Father’s Transfer To Son’s Business Was An Investment, Not A Gift; Therefore, The Father’s Estate Has An Ownership Interest In The Business

The decedent, Byung-Tae Oh, was a citizen and resident of the Republic of Korea. His youngest son, Hyung Kee Oh, owned B & H Consulting, a New Jersey limited liability company. Before his death, the decedent had transferred $900,000 into B & H’s bank account.

Following the decedent’s death, his oldest son, Won Ki Oh (the plaintiff), a resident of Korea, filed a complaint in the New Jersey Superior Court, Probate Part, seeking to be appointed administrator of the estate for purposes of marshalling the decedent’s New Jersey assets. The plaintiff alleged that the $900,000 transfer to B & H was an investment and that, as a result, the decedent was part owner of the business.

The decedent’s younger son (the defendant) moved to dismiss the New Jersey action, claiming that the $900,000 was “start-up money” for the business, but was not an investment, because the decedent had not treated that payment as entitling him to a legal ownership of the business. Therefore, according to the defendant, the transfer was a gift, and the decedent’s estate did not have an ownership interest in the business.

The parties filed cross-motions for summary judgment. After the chancery judge ruled in favor of the plaintiff, the defendant appealed.

The defendant’s first argument on appeal was that the New Jersey courts lacked jurisdiction over the case. The appeals court noted that ancillary jurisdiction would only exist if the New Jersey property was owned by an intestate nonresident, but whether the decedent owned the property was the primary dispute between the parties. The appellate court found that this was a “classic chicken-and-egg problem”: to determine whether there was ancillary jurisdiction, the chancery judge had been required to resolve the merits of the dispute–whether the $900,000 transfer gave the decedent an ownership interest in the property. The court concluded that, by determining that the transfer was an investment and not a gift, the chancery court implicitly, and correctly, concluded that it possessed jurisdiction.

The defendant’s next argument was that the court had erred in applying New Jersey law, rather than the law of Korea. However, because he had failed to raise the issue before the chancery court, and because he had made no showing that Korean law would compel a different result, that argument was rejected.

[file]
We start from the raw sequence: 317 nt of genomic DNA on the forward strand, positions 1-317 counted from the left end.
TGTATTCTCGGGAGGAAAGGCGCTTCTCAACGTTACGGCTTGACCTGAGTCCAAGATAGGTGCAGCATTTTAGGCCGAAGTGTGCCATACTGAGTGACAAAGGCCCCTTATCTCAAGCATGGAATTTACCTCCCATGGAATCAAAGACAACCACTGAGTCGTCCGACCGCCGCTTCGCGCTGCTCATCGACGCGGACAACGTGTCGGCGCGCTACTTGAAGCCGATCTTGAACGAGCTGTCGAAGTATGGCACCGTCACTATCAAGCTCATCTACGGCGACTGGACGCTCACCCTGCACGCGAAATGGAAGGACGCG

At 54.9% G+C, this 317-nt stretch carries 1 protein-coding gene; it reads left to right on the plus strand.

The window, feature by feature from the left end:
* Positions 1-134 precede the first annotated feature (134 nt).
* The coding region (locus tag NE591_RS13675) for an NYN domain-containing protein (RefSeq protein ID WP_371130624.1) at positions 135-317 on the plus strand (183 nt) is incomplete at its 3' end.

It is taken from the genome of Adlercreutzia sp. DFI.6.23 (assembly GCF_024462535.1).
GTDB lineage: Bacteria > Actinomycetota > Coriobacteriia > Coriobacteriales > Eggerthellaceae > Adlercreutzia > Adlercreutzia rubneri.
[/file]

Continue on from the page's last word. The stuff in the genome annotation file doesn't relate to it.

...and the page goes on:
Next, the defendant argued that, because the transfer was from the decedent to his son, the chancery court should have applied a presumption that the transfer was a gift. However, the Appellate Division recognized that the burden of proving an inter vivos gift rests on the alleged recipient, and the recipient must generally show by “clear, cogent and persuasive” evidence that the donor intended to make the gift. Moreover, when the claim of a gift is first asserted following the death of the alleged donor, “clear and convincing” proof is required. The appellate court acknowledged that, where a transfer is made from a parent to a child, the initial presumption is that the transfer is a gift. However, in this case, the transfer was made to the business, not to the defendant. Therefore, no such presumption attached.

The appeals court found that the defendant failed to present evidence sufficient to prove an intent to make a gift: although he made self-serving claims regarding discussions with his father, the plaintiff provided proof that the father had reported the $900,000 transfer as an overseas investment to the Export-Import Bank of Korea. The appellate court concluded that the proof presented was so one-sided that summary judgment against the defendant was appropriate.

Finally, the defendant claimed that the authority granted to the plaintiff/administrator over the New Jersey business was excessive. The defendant failed to raise this issue until he moved for a stay pending the appeal and, although the chancery judge had not barred the defendant from making a motion to modify the order, the defendant failed to do so. Thus, the appellate court determined that the chancery court had not been given the opportunity to reconsider the scope of authority, so the appeals court found the grounds for appeal to be premature.

A copy of In re Estate of Oh can be found here – Estate of Byung-Tae Oh

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